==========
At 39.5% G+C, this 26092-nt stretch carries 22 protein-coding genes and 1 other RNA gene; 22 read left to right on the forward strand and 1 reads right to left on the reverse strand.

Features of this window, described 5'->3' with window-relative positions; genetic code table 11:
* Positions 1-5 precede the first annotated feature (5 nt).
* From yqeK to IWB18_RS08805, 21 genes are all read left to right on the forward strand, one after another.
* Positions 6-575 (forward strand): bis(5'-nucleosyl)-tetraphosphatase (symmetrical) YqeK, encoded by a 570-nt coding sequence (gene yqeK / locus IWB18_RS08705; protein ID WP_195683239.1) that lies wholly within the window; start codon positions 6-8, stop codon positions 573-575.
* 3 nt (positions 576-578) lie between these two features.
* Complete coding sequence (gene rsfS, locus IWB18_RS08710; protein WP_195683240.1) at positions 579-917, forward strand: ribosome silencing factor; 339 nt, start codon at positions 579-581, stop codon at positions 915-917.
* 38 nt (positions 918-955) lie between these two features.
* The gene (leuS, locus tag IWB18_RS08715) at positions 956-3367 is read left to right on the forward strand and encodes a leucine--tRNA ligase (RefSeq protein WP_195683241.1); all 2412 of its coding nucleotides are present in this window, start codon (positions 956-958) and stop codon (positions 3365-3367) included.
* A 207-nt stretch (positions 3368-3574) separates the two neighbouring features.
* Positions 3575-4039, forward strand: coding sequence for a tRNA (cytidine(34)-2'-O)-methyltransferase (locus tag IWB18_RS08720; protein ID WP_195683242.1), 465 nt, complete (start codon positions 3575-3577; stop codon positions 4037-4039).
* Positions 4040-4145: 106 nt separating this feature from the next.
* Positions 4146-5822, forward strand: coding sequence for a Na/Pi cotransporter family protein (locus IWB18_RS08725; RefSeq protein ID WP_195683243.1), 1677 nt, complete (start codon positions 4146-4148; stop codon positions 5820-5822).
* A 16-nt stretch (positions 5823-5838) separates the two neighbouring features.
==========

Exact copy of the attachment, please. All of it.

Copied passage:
At 39.5% G+C, this 26092-nt stretch carries 22 protein-coding genes and 1 other RNA gene; 22 read left to right on the forward strand and 1 reads right to left on the reverse strand.

Features of this window, described 5'->3' with window-relative positions; genetic code table 11:
* Positions 1-5 precede the first annotated feature (5 nt).
* From yqeK to IWB18_RS08805, 21 genes are all read left to right on the forward strand, one after another.
* Positions 6-575 (forward strand): bis(5'-nucleosyl)-tetraphosphatase (symmetrical) YqeK, encoded by a 570-nt coding sequence (gene yqeK / locus IWB18_RS08705; protein ID WP_195683239.1) that lies wholly within the window; start codon positions 6-8, stop codon positions 573-575.
* 3 nt (positions 576-578) lie between these two features.
* Complete coding sequence (gene rsfS, locus IWB18_RS08710; protein WP_195683240.1) at positions 579-917, forward strand: ribosome silencing factor; 339 nt, start codon at positions 579-581, stop codon at positions 915-917.
* 38 nt (positions 918-955) lie between these two features.
* The gene (leuS, locus tag IWB18_RS08715) at positions 956-3367 is read left to right on the forward strand and encodes a leucine--tRNA ligase (RefSeq protein WP_195683241.1); all 2412 of its coding nucleotides are present in this window, start codon (positions 956-958) and stop codon (positions 3365-3367) included.
* A 207-nt stretch (positions 3368-3574) separates the two neighbouring features.
* Positions 3575-4039, forward strand: coding sequence for a tRNA (cytidine(34)-2'-O)-methyltransferase (locus tag IWB18_RS08720; protein ID WP_195683242.1), 465 nt, complete (start codon positions 3575-3577; stop codon positions 4037-4039).
* Positions 4040-4145: 106 nt separating this feature from the next.
* Positions 4146-5822, forward strand: coding sequence for a Na/Pi cotransporter family protein (locus IWB18_RS08725; RefSeq protein ID WP_195683243.1), 1677 nt, complete (start codon positions 4146-4148; stop codon positions 5820-5822).
* A 16-nt stretch (positions 5823-5838) separates the two neighbouring features.